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Ask Ms. Heard It All Before: Frank Answers to your Questions About Hearing Loss and Assistive Devicesemail her a question. Submitting a question implies permission to include it in publications on our web site and marketing promotions. All questions will be published anonymously and may be edited for clarity and content. Ms. Heard it all before is an advice column and medical questions should be discussed with a licensed Audiologist, Otologist or other medical professional. Dear Ms. Heard It All Before:
I have a pair of very expensive hearing aids. They were custom adjusted for my hearing and do allow me to hear quite well, however there is a major problem. When I speak I sound as if my fingers are in my ears making me sound as if I am in a well. My Audiologist tells me there is no problem. I have since bought myself a "mail order" aid for $299.00, which works better for me then than my expensive aids. I would like to buy some new hearing aids but am afraid I will face the same problem. Is this a common problem with some aids?????Sincerely,
Down the well
Dear Down the well,
Seems to me, you are experiencing the "Occlusion Effect". So crawl out of that well, pull your fingers out of your ears and hopefully the below can ease your mind regarding your situation.
An occlusion effect occurs when some object (like an unvented earmold) completely fills the outer portion of the ear canal. There are basically only two ways to reduce or remove the occlusion effect. The most effective way is to not completely block the ear canal with an earmold. Another way of reducing the occlusion effect is to use a very long and tight earmold or to locate a completely-in-the canal (CIC) hearing aid far down in the ear canal close to the eardrum. Before you break the bank, you should seek further information from an Audiologist regarding this issue, because it is a real one. Click here for further information on the Occlusion Effect.
Thanks for writing.
Ms. Heard It All Before
Dear Ms. Heard It All Before:
Every Sunday afternoon, my friend Gladys and I go for afternoon tea and cake. Recently a bunch of youngsters have discovered our favorite place and it's become very difficult to carry on a conversation. We refuse to go to another spot but I can't hear a word she is saying!Signed,
Pass You The What?
Dear Pass You The What?:
Kids can be loud, that's true. But in noisy situations we can usually help ourselves with very little trouble at all.
You didn't mention if you wear hearing aids or not, but I will tell you about a product that is good for loud places that you can use with or without hearing aids. If you think that's fancy, well, you would be right!
A Personal Listening Device is a great, handy little gadget. They are about the size of a cassette tape, are battery powered and are very easy to use. They have a small microphone and amplifier and can be used with a variety of headsets if you don't wear hearing aids.If you do wear a hearing aid, and it has a t-switch (or telephone setting), you can use a neckloop to transmit amplified sound directly into your hearing aid. They are especially good for one on one conversations or small groups.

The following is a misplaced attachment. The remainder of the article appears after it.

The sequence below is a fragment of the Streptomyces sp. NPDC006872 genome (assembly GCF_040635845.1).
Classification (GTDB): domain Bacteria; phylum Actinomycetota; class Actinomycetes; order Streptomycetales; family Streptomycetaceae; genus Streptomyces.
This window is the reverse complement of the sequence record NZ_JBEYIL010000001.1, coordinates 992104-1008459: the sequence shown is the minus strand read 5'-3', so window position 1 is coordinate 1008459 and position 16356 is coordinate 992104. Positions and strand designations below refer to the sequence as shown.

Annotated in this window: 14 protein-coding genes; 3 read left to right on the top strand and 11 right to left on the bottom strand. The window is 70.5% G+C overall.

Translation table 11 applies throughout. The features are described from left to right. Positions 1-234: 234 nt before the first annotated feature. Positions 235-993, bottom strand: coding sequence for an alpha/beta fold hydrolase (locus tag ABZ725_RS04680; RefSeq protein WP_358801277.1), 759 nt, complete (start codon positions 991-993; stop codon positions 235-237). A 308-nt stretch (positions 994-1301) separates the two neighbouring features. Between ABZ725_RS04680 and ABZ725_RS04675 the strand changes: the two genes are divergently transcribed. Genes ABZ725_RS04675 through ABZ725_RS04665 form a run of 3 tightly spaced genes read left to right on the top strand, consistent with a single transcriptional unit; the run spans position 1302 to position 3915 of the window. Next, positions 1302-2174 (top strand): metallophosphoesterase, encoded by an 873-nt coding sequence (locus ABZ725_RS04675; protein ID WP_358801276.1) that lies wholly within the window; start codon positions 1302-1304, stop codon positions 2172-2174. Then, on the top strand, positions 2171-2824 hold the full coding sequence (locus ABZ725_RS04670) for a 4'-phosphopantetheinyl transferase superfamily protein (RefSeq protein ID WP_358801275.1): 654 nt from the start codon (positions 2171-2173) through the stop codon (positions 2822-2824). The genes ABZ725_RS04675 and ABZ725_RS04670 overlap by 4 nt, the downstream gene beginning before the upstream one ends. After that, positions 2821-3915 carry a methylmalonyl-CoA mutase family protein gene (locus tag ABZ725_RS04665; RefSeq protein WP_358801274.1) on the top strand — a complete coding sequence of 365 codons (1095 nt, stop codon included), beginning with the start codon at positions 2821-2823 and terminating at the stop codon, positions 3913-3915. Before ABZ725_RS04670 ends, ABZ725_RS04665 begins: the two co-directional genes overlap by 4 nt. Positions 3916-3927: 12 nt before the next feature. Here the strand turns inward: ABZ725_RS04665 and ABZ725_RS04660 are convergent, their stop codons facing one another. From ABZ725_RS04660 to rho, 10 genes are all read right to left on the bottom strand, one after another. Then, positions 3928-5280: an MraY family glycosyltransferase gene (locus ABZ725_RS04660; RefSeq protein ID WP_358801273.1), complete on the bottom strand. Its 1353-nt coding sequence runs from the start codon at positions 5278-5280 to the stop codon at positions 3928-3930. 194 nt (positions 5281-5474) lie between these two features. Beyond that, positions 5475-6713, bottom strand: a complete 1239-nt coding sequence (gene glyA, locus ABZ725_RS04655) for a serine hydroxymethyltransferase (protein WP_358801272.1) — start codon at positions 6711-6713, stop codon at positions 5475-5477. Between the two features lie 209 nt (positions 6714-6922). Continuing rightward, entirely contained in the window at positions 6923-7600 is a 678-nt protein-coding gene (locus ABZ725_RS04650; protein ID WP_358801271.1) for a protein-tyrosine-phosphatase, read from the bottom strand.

Some other ideas are to have your friend Gladys sit in the best-lit seat at the most out-of-the-way table, and watch for any visual clues she might give you. You should also be up front with Gladys! Ask her to be sure to face you when she speaks, and let her know if you don't understand something she says.Now you can have your cake and hear it too!
Ms. Heard It All Before
Dear Ms. Heard It All Before,
I have always enjoyed chatting on the phone, but in my golden years I am no longer hearing everything so crystal clear, as they say. Sometimes I miss important details like a street addresses or information from my Doctor, especially if people talk quickly or have an accent. My audiologist says that my hearing is not so bad, and I'm not ready for a hearing aid, but the phone is still a problem for me. What should I do?-Signed, I hear you almost loud and clear
Dear I Hear You Almost Loud and Clear,
Your problem, although troublesome, is not unusual. I have, in fact, heard this one before! So, shall I play it again, Sam? Many newer phones on the market have volume control, which can be helpful in understanding people with soft voices. However, for some of us we need a little more "umph". May I suggest an amplified phone or a phone amplifier?
There are many amplified telephones on the market, from corded phones to cordless phones, speakerphones and phones with answering machines. Most amplified telephones have features such as volume and tone control, flashing light and loud ring and different ring patterns. Many of them have features such as memory and emergency one-touch buttons.
An In-line Amplifier is a telephone amplifier that connects the phone's handset to the phone's base. These can only be used with phones that have a cord that can be removed between the handset and phone base.
I suggest that if you have a chance to test out a phone or amplifier, you should do so. If not, well, some good old fashioned homework on your end should do the trick! Also, keep in mind that your hearing can change over time, so keep your audiologist's number close by.Best of luck to you!
Ms. Heard It All Before
Ms. Heard It All